Along the eastern side of Alamo Square Park is one of the most iconic and most photographed sights in San Francisco. These pastel-colored homes, standing shoulder-to-shoulder on the gentle slope of Steiner Street, are called the Painted Ladies. Also known as "postcard row" for their scenic beauty, these Victorian homes (still occupied by locals) are a beautiful reminder of the San Francisco of old, while the gleaming downtown skyline of new San Francisco shimmers in the distance.
Most visitors have this location at the top of their San Francisco bucket lists, as it has been featured in some of the most popular stories set in San Francisco—perhaps most famously, "Full House".
General Visitor Info
The park is surrounded on all sides by beautiful homes—though none as eye-catching as the Painted Ladies. You'll notice that many homes built in the Queen Anne style have similar architectural features: balconies, porches, and incredible height.
Take your time in admiring these homes, and be sure to snap plenty of photos. We think the best shots come when the sun is setting, casting a golden glow over the Painted Ladies.
There are other gorgeous corners of Alamo Square Park. Grassy, open lawns are perfect for a picnic, a ball game, or a run for your four-legged friend. Yep, there's a dog park in the northwest corner of the park. And don't forget about getting a cup of coffee from the Lady Falcon Coffee truck, serving coffee every day from the middle of the park.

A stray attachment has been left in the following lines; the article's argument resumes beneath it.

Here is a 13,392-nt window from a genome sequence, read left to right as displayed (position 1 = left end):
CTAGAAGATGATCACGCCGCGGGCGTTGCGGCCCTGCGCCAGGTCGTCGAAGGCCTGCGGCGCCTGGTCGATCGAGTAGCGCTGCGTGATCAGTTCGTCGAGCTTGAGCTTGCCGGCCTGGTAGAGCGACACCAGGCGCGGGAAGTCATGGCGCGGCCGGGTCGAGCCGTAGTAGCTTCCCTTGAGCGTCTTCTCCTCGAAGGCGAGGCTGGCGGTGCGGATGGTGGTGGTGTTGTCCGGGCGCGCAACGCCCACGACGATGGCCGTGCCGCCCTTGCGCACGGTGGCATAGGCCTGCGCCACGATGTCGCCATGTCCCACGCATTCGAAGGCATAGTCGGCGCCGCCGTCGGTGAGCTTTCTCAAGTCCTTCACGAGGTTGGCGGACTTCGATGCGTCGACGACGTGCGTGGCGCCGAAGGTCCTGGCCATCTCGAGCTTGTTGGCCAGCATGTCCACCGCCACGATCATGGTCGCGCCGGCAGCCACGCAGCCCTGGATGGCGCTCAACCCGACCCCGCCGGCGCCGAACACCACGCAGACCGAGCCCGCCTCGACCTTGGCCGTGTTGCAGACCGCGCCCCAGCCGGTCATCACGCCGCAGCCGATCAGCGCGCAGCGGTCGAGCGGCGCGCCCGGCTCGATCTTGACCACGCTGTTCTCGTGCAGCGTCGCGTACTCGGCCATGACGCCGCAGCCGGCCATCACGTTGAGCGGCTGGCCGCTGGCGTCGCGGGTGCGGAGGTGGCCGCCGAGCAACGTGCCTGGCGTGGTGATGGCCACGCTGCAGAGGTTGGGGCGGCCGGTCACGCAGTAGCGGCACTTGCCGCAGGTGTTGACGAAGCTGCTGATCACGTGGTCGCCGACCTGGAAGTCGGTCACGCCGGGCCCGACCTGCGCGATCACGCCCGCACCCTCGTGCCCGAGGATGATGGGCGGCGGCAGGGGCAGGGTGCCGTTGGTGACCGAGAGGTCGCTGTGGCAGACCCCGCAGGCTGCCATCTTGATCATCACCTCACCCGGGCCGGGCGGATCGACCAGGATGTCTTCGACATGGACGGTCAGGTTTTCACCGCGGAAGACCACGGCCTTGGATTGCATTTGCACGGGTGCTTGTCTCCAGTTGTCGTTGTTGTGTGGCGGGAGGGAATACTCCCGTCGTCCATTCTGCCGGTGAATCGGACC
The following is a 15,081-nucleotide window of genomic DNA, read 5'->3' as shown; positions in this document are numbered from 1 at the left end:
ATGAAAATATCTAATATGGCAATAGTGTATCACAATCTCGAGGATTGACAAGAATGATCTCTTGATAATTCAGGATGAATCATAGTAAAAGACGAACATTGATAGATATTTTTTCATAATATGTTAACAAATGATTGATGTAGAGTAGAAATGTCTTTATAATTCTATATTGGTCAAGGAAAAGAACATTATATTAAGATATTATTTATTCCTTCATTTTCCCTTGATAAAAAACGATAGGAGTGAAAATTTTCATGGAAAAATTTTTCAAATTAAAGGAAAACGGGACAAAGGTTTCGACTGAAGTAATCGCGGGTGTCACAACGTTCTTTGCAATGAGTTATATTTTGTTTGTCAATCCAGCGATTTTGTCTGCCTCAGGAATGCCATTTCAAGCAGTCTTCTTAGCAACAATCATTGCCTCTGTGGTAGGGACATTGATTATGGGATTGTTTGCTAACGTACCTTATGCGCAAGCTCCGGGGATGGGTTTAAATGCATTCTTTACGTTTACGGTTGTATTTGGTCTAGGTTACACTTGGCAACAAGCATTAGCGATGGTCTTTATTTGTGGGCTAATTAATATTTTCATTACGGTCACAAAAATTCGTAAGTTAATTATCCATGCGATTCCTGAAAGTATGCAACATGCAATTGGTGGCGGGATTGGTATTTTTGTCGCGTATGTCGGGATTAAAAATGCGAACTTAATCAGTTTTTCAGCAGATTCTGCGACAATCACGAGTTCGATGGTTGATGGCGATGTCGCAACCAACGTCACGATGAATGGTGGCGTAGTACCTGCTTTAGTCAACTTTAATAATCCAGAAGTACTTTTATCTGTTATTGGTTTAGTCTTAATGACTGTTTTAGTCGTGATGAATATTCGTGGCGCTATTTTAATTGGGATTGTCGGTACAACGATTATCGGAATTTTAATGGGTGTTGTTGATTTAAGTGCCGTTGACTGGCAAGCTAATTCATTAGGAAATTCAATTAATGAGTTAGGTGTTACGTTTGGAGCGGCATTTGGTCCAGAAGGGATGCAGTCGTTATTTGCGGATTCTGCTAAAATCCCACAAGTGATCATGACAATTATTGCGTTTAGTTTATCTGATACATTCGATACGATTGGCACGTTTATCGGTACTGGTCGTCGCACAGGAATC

How to Get There
From most downtown and Union Square hotels, you can hop on the westbound #5 Muni bus and exit at McAllister and Pierce streets. From there, it's just a short walk to Alamo Square Park.
To reach the Painted Ladies from different points around the city, consult the Muni map.
Just one block west of the park is Divisadero Street, a major thoroughfare lined with shops, restaurants, bars, and nightclubs. Travel north on Divisadero to reach Pacific Heights and the Marina. Travel south to reach the Castro and Noe Valley.
Find a Hotel Near the Painted Ladies
Did You Know?
The nickname, the Painted Ladies, is a more recent one. The name took hold in 1978 and doesn't specifically refer to these specific houses, but rather the style of them.
These aren't the only Painted Ladies. They can also be found in Cape May, New Jersey, Baltimore, Maryland, St. Louis, Missouri, and Cincinnati and Toledo, Ohio.
The Painted Ladies symbolize the California Gold Rush. With so much money coming into the city, San Francisco builders wanted to show off their newfound wealth with these grand homes. That’s why they have so many dramatic windows, decorated rooflines, and turrets.
The colorist movement, which took place in the ‘60s, is responsible for the bright colors of the Seven Painted Ladies. During the Second World War, many homes were painted in cheap gray paint and the city looked drab. So a local artist, Butch Kradum, began painting homes in bright blues and greens and it caught on. By the time the ‘70s came around, there were many bright homes in the city.
Movies that included the Painted Ladies:
- The Five-Year Engagement (2012)
- Shut Up Little Man (2011)
- Bicentennial Man (1999)
- So I Married an Axe Murderer (1993)
- Full House (TV show: 1987–1995)
- The Woman in Red (1984)
- Invasion of the Body Snatchers (1978)
- The Conversation (1974)
- DIrty Harry (1971)